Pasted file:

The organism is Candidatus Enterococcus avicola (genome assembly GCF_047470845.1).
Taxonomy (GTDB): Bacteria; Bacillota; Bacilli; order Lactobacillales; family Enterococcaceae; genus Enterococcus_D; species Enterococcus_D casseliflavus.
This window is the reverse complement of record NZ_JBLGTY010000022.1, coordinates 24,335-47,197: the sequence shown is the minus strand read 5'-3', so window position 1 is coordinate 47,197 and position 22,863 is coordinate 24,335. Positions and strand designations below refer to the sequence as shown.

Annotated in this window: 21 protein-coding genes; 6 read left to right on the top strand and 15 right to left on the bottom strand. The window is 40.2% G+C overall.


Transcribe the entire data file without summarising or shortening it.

The organism is Candidatus Enterococcus avicola (genome assembly GCF_047470845.1).
Taxonomy (GTDB): Bacteria; Bacillota; Bacilli; order Lactobacillales; family Enterococcaceae; genus Enterococcus_D; species Enterococcus_D casseliflavus.
This window is the reverse complement of record NZ_JBLGTY010000022.1, coordinates 24,335-47,197: the sequence shown is the minus strand read 5'-3', so window position 1 is coordinate 47,197 and position 22,863 is coordinate 24,335. Positions and strand designations below refer to the sequence as shown.

Annotated in this window: 21 protein-coding genes; 6 read left to right on the top strand and 15 right to left on the bottom strand. The window is 40.2% G+C overall.